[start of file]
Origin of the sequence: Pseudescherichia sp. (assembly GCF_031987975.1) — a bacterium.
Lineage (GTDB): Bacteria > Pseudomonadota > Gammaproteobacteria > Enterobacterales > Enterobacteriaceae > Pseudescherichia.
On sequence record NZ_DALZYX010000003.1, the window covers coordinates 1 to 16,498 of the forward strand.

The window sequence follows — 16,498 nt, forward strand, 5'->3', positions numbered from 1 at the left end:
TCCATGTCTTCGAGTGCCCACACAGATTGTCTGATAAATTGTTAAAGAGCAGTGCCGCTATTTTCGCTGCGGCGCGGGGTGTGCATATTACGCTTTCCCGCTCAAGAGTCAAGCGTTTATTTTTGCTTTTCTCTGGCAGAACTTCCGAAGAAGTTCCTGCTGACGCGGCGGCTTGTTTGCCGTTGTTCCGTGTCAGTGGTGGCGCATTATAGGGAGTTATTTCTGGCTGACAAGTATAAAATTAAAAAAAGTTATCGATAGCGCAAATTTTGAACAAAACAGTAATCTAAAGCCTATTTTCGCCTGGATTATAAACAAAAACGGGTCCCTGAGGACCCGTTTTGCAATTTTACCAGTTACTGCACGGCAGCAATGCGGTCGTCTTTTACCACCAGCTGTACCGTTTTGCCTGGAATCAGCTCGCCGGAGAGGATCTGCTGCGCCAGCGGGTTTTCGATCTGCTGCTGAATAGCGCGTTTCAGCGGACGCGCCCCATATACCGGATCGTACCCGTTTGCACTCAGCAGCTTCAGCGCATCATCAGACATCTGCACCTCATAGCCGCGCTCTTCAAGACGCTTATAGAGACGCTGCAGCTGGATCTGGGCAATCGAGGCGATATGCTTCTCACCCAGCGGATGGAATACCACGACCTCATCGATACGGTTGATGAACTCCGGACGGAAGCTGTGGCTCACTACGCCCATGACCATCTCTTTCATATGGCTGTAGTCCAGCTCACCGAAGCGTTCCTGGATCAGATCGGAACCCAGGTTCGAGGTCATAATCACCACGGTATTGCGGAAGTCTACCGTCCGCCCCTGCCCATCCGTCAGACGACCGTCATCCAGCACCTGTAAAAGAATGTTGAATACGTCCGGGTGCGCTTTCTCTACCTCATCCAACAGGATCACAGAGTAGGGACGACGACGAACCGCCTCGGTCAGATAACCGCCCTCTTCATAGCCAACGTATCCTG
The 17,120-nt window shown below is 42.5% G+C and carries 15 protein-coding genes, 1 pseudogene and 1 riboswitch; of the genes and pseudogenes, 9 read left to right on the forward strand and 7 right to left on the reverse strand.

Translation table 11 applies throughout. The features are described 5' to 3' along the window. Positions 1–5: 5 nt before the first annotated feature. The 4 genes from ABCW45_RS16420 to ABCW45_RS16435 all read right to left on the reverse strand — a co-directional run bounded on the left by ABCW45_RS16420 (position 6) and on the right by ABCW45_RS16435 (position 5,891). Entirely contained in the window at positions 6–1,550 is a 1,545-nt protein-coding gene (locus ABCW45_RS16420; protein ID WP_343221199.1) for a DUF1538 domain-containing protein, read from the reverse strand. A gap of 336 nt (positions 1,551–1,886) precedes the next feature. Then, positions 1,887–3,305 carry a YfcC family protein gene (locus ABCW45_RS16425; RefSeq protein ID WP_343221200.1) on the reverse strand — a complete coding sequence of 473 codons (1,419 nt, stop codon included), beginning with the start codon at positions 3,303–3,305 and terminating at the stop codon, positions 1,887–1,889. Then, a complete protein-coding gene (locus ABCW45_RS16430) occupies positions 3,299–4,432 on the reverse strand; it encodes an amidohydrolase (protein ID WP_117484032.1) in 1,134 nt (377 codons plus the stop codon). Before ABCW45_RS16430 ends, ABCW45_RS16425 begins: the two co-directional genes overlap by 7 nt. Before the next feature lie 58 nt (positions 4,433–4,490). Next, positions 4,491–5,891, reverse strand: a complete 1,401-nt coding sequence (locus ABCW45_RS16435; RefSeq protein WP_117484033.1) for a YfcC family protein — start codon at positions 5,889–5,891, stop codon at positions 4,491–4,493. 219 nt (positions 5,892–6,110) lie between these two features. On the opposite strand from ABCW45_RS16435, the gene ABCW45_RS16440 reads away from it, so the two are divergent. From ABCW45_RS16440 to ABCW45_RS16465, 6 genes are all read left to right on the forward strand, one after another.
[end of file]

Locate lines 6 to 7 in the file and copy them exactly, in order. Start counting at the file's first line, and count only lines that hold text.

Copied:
The 17,120-nt window shown below is 42.5% G+C and carries 15 protein-coding genes, 1 pseudogene and 1 riboswitch; of the genes and pseudogenes, 9 read left to right on the forward strand and 7 right to left on the reverse strand.

Translation table 11 applies throughout. The features are described 5' to 3' along the window. Positions 1–5: 5 nt before the first annotated feature. The 4 genes from ABCW45_RS16420 to ABCW45_RS16435 all read right to left on the reverse strand — a co-directional run bounded on the left by ABCW45_RS16420 (position 6) and on the right by ABCW45_RS16435 (position 5,891). Entirely contained in the window at positions 6–1,550 is a 1,545-nt protein-coding gene (locus ABCW45_RS16420; protein ID WP_343221199.1) for a DUF1538 domain-containing protein, read from the reverse strand. A gap of 336 nt (positions 1,551–1,886) precedes the next feature. Then, positions 1,887–3,305 carry a YfcC family protein gene (locus ABCW45_RS16425; RefSeq protein ID WP_343221200.1) on the reverse strand — a complete coding sequence of 473 codons (1,419 nt, stop codon included), beginning with the start codon at positions 3,303–3,305 and terminating at the stop codon, positions 1,887–1,889. Then, a complete protein-coding gene (locus ABCW45_RS16430) occupies positions 3,299–4,432 on the reverse strand; it encodes an amidohydrolase (protein ID WP_117484032.1) in 1,134 nt (377 codons plus the stop codon). Before ABCW45_RS16430 ends, ABCW45_RS16425 begins: the two co-directional genes overlap by 7 nt. Before the next feature lie 58 nt (positions 4,433–4,490). Next, positions 4,491–5,891, reverse strand: a complete 1,401-nt coding sequence (locus ABCW45_RS16435; RefSeq protein WP_117484033.1) for a YfcC family protein — start codon at positions 5,889–5,891, stop codon at positions 4,491–4,493. 219 nt (positions 5,892–6,110) lie between these two features. On the opposite strand from ABCW45_RS16435, the gene ABCW45_RS16440 reads away from it, so the two are divergent. From ABCW45_RS16440 to ABCW45_RS16465, 6 genes are all read left to right on the forward strand, one after another.